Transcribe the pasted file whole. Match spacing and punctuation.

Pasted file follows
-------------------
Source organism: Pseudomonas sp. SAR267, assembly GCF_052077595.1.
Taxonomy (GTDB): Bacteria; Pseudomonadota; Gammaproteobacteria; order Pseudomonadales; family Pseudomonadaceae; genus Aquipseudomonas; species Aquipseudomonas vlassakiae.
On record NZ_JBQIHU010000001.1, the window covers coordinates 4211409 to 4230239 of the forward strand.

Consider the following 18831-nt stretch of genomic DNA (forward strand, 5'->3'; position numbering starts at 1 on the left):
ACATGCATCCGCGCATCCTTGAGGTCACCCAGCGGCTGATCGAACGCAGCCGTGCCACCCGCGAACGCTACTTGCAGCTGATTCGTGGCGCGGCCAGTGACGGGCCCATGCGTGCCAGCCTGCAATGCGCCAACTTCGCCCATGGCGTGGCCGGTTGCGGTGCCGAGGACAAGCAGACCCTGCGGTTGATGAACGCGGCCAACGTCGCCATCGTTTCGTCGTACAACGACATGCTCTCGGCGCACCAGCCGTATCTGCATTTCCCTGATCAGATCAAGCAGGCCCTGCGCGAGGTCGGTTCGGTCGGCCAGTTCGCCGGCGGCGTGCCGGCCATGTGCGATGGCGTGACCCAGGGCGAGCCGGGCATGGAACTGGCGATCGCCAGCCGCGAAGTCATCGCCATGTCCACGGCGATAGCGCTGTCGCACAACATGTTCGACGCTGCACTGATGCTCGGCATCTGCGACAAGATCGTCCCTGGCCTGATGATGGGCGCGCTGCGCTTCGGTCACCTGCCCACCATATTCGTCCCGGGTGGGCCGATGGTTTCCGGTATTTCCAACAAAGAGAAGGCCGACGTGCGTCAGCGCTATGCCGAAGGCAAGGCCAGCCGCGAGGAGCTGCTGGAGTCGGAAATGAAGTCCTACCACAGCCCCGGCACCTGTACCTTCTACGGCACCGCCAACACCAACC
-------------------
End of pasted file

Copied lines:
Source organism: Pseudomonas sp. SAR267, assembly GCF_052077595.1.
Taxonomy (GTDB): Bacteria; Pseudomonadota; Gammaproteobacteria; order Pseudomonadales; family Pseudomonadaceae; genus Aquipseudomonas; species Aquipseudomonas vlassakiae.
On record NZ_JBQIHU010000001.1, the window covers coordinates 4211409 to 4230239 of the forward strand.

Consider the following 18831-nt stretch of genomic DNA (forward strand, 5'->3'; position numbering starts at 1 on the left):
ACATGCATCCGCGCATCCTTGAGGTCACCCAGCGGCTGATCGAACGCAGCCGTGCCACCCGCGAACGCTACTTGCAGCTGATTCGTGGCGCGGCCAGTGACGGGCCCATGCGTGCCAGCCTGCAATGCGCCAACTTCGCCCATGGCGTGGCCGGTTGCGGTGCCGAGGACAAGCAGACCCTGCGGTTGATGAACGCGGCCAACGTCGCCATCGTTTCGTCGTACAACGACATGCTCTCGGCGCACCAGCCGTATCTGCATTTCCCTGATCAGATCAAGCAGGCCCTGCGCGAGGTCGGTTCGGTCGGCCAGTTCGCCGGCGGCGTGCCGGCCATGTGCGATGGCGTGACCCAGGGCGAGCCGGGCATGGAACTGGCGATCGCCAGCCGCGAAGTCATCGCCATGTCCACGGCGATAGCGCTGTCGCACAACATGTTCGACGCTGCACTGATGCTCGGCATCTGCGACAAGATCGTCCCTGGCCTGATGATGGGCGCGCTGCGCTTCGGTCACCTGCCCACCATATTCGTCCCGGGTGGGCCGATGGTTTCCGGTATTTCCAACAAAGAGAAGGCCGACGTGCGTCAGCGCTATGCCGAAGGCAAGGCCAGCCGCGAGGAGCTGCTGGAGTCGGAAATGAAGTCCTACCACAGCCCCGGCACCTGTACCTTCTACGGCACCGCCAACACCAACC